More than 100 workers in Fremantle and Bunbury locked out of their workplaces today are the targets of an unacceptable campaign of industrial extremism by stevedoring company POAGS, the Australian Greens said today.
Greens transport spokesperson, Senator for Western Australia Scott Ludlam, said the workers were being targeted after using work bans to protest about safety concerns and POAGS dragging out Agreement negotiations for 12 months.
"Under current law workers must give 72 hours notice of a strike, but the bosses can go on strike without warning. We saw this extremism from Alan Joyce at Qantas, now we're seeing it from POAGS.
"These workers have legitimate concerns about safety and a legitimate grievance over the company's unreasonable delay in reaching an Enterprise Agreement."
"The work bans, voted on and endorsed MUA members in accordance to the Fair Work Act, would have seen work continuing at the ports but with measures taken to minimise the risk of further injuries on site. POAGS unsuccessfully attempted to have the work bans removed at a Fair Work hearing over the weekend and, having lost that bid, have resorted to industrial extremism."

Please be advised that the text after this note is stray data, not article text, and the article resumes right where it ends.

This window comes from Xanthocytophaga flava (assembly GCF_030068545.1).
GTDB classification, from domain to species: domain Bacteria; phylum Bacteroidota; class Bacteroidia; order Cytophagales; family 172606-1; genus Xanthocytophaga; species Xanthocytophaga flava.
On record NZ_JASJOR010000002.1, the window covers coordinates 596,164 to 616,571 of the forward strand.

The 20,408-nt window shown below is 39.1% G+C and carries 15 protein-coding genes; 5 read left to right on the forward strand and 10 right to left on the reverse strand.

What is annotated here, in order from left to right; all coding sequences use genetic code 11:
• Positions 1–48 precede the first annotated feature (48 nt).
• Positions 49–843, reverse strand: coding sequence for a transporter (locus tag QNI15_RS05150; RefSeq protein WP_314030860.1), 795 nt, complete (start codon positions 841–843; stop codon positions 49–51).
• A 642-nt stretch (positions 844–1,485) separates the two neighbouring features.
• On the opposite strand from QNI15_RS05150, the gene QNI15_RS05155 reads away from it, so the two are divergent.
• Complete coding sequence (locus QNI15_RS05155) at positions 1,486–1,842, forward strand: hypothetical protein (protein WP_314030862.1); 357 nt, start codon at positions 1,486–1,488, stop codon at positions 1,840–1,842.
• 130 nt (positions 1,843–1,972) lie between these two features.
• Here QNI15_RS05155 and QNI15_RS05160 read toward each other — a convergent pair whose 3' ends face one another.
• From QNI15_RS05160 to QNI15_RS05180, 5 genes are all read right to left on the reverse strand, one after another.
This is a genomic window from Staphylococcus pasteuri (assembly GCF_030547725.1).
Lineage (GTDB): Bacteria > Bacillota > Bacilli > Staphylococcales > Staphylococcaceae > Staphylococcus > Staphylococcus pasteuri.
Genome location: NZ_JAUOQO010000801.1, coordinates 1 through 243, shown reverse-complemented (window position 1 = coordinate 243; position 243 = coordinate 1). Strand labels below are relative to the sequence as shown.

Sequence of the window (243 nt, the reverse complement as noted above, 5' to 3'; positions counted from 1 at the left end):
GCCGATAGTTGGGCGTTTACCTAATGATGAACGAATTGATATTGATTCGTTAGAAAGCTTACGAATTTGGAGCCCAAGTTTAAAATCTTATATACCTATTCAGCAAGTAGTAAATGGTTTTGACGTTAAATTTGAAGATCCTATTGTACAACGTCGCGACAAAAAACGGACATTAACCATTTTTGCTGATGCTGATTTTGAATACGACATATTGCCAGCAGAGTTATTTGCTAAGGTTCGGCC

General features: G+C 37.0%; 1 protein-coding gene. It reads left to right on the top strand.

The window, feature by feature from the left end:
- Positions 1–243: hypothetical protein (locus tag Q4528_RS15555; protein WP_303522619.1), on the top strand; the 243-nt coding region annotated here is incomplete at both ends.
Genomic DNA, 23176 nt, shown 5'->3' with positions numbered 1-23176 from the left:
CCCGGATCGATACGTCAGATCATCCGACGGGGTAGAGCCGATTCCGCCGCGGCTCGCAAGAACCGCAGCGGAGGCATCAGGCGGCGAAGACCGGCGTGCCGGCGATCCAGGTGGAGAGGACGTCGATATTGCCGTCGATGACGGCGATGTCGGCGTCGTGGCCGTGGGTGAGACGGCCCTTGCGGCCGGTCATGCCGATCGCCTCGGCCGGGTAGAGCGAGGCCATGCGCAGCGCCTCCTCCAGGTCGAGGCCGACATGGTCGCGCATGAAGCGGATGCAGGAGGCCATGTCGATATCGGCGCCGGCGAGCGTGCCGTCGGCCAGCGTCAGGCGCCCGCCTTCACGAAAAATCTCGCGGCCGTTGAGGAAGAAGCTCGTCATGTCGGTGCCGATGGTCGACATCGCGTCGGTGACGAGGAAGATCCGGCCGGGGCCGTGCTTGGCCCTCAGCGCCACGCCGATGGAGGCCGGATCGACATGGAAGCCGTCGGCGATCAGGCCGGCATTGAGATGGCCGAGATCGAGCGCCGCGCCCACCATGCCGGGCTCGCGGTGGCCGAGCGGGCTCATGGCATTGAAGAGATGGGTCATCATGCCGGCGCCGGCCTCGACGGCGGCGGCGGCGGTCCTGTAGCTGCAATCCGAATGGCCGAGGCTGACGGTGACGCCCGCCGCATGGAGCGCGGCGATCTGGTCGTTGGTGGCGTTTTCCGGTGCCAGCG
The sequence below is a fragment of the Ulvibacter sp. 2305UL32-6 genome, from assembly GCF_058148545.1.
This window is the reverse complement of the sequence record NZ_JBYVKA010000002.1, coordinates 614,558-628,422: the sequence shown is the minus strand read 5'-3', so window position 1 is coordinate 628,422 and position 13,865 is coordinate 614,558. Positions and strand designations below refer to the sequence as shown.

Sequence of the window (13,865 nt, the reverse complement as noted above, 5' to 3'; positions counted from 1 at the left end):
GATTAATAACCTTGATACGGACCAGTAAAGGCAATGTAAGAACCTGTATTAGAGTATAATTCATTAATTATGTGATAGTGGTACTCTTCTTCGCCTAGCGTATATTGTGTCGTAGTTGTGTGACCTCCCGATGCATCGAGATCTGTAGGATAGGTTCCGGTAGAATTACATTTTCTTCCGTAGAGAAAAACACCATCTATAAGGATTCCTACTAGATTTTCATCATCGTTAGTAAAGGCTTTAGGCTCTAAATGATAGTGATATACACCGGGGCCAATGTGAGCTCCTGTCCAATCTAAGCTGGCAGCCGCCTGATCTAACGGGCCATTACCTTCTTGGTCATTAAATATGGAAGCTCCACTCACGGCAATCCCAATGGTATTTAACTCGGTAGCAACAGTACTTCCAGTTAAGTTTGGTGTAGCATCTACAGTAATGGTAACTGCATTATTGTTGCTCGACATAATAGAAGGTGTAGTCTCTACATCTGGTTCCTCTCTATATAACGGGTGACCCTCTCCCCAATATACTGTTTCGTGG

POAGS is owned by Chris Corrigan's company Qube Logistics. Mr Corrigan shot to notoriety with his attempt to smash the Maritime Union in 1998, which was ruled illegal by the High Court.
"The Greens Member for Melbourne Adam Bandt recently introduced a bill to compel companies to give 72 hours notice of a lock-out, and prevent them using extreme industrial action as a legal tactic. The actions of POAGS reinforce the need for this bill." said Senator Ludlam. "These workers want to work and to work in safety. Denying them that right is a disgrace."
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